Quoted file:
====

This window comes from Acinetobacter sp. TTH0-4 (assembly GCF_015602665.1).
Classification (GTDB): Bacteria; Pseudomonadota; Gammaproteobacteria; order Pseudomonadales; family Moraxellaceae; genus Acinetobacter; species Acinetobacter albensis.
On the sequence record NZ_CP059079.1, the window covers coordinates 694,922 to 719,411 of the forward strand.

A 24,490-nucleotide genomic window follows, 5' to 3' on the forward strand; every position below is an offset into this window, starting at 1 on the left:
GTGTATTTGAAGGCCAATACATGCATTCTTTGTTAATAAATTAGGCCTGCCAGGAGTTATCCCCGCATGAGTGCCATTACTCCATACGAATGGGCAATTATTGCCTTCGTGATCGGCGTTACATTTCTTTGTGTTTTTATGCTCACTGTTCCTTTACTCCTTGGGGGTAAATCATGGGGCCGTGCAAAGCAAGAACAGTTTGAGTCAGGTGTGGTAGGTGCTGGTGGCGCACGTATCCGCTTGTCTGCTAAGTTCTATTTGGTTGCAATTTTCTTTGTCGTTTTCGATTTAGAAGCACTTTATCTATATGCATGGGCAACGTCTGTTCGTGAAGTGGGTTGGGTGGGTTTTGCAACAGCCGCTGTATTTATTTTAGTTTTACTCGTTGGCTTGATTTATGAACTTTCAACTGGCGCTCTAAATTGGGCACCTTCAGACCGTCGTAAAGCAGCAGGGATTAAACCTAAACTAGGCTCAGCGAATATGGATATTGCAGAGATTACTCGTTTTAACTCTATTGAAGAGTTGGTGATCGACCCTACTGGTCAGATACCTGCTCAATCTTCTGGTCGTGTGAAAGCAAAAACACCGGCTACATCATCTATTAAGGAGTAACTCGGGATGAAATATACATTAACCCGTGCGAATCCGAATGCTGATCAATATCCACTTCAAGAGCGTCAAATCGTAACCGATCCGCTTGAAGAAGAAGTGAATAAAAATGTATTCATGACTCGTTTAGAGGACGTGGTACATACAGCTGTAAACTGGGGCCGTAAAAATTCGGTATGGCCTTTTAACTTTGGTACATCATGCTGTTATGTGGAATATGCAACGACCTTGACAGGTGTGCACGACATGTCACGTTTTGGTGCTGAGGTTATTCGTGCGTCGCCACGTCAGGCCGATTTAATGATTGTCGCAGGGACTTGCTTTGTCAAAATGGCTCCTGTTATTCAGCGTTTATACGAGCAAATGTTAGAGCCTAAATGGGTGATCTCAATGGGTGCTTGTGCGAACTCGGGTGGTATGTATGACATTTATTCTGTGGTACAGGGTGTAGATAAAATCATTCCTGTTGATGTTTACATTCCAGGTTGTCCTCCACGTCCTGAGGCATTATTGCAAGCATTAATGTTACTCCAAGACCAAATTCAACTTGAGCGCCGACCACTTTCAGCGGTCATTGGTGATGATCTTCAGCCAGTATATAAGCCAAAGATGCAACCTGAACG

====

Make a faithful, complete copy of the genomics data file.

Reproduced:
This window comes from Acinetobacter sp. TTH0-4 (assembly GCF_015602665.1).
Classification (GTDB): Bacteria; Pseudomonadota; Gammaproteobacteria; order Pseudomonadales; family Moraxellaceae; genus Acinetobacter; species Acinetobacter albensis.
On the sequence record NZ_CP059079.1, the window covers coordinates 694,922 to 719,411 of the forward strand.

A 24,490-nucleotide genomic window follows, 5' to 3' on the forward strand; every position below is an offset into this window, starting at 1 on the left:
GTGTATTTGAAGGCCAATACATGCATTCTTTGTTAATAAATTAGGCCTGCCAGGAGTTATCCCCGCATGAGTGCCATTACTCCATACGAATGGGCAATTATTGCCTTCGTGATCGGCGTTACATTTCTTTGTGTTTTTATGCTCACTGTTCCTTTACTCCTTGGGGGTAAATCATGGGGCCGTGCAAAGCAAGAACAGTTTGAGTCAGGTGTGGTAGGTGCTGGTGGCGCACGTATCCGCTTGTCTGCTAAGTTCTATTTGGTTGCAATTTTCTTTGTCGTTTTCGATTTAGAAGCACTTTATCTATATGCATGGGCAACGTCTGTTCGTGAAGTGGGTTGGGTGGGTTTTGCAACAGCCGCTGTATTTATTTTAGTTTTACTCGTTGGCTTGATTTATGAACTTTCAACTGGCGCTCTAAATTGGGCACCTTCAGACCGTCGTAAAGCAGCAGGGATTAAACCTAAACTAGGCTCAGCGAATATGGATATTGCAGAGATTACTCGTTTTAACTCTATTGAAGAGTTGGTGATCGACCCTACTGGTCAGATACCTGCTCAATCTTCTGGTCGTGTGAAAGCAAAAACACCGGCTACATCATCTATTAAGGAGTAACTCGGGATGAAATATACATTAACCCGTGCGAATCCGAATGCTGATCAATATCCACTTCAAGAGCGTCAAATCGTAACCGATCCGCTTGAAGAAGAAGTGAATAAAAATGTATTCATGACTCGTTTAGAGGACGTGGTACATACAGCTGTAAACTGGGGCCGTAAAAATTCGGTATGGCCTTTTAACTTTGGTACATCATGCTGTTATGTGGAATATGCAACGACCTTGACAGGTGTGCACGACATGTCACGTTTTGGTGCTGAGGTTATTCGTGCGTCGCCACGTCAGGCCGATTTAATGATTGTCGCAGGGACTTGCTTTGTCAAAATGGCTCCTGTTATTCAGCGTTTATACGAGCAAATGTTAGAGCCTAAATGGGTGATCTCAATGGGTGCTTGTGCGAACTCGGGTGGTATGTATGACATTTATTCTGTGGTACAGGGTGTAGATAAAATCATTCCTGTTGATGTTTACATTCCAGGTTGTCCTCCACGTCCTGAGGCATTATTGCAAGCATTAATGTTACTCCAAGACCAAATTCAACTTGAGCGCCGACCACTTTCAGCGGTCATTGGTGATGATCTTCAGCCAGTATATAAGCCAAAGATGCAACCTGAACG